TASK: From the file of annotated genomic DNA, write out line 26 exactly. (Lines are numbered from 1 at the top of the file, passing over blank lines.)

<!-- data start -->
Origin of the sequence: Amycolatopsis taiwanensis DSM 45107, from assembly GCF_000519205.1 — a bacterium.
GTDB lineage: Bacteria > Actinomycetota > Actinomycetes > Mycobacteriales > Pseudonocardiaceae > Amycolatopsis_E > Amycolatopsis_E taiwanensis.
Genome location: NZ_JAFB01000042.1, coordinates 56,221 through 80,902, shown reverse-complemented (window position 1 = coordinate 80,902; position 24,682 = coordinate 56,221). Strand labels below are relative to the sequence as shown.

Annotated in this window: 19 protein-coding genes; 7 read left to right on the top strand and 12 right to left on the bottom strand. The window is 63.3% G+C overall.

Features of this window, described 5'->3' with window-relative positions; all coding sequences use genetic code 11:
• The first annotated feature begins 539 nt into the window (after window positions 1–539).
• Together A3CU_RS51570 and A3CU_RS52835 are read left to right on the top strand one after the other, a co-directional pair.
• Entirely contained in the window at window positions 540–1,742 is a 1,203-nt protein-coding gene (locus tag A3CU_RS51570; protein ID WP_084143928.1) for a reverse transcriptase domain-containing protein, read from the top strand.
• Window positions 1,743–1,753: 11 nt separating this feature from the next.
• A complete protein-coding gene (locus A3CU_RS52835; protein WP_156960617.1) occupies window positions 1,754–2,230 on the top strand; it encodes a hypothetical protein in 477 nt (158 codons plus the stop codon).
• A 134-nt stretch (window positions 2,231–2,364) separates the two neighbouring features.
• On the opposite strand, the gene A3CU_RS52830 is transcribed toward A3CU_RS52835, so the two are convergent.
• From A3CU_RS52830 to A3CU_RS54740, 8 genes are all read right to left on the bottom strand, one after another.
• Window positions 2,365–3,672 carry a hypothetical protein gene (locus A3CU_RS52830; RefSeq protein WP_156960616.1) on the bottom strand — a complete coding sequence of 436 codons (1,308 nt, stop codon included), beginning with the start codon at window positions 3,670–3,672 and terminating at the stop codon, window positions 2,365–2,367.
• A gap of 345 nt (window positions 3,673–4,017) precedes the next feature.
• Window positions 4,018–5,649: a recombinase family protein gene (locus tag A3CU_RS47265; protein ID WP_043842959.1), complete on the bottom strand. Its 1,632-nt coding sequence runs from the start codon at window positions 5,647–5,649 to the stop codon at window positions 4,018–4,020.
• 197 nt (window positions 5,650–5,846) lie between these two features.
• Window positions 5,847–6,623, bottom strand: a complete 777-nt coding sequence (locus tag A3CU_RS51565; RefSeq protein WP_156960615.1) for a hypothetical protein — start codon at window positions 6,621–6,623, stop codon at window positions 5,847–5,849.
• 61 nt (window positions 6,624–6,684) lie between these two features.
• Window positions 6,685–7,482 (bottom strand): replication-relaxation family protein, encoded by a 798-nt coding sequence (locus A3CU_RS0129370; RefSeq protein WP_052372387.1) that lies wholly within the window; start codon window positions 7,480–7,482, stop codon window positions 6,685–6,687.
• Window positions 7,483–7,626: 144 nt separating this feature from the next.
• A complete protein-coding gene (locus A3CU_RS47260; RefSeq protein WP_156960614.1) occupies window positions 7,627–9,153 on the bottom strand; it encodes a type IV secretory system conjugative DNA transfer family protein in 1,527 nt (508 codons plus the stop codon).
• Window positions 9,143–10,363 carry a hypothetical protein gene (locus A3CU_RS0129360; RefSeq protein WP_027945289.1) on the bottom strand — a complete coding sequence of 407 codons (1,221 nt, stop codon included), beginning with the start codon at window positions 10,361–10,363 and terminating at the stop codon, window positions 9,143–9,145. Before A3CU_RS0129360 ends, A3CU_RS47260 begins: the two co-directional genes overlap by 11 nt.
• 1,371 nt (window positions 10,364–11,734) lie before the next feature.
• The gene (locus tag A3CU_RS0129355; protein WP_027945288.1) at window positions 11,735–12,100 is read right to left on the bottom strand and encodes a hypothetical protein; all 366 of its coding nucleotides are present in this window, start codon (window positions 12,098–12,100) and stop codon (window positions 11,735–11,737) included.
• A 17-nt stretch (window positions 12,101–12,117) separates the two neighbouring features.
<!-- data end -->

• A 17-nt stretch (window positions 12,101–12,117) separates the two neighbouring features.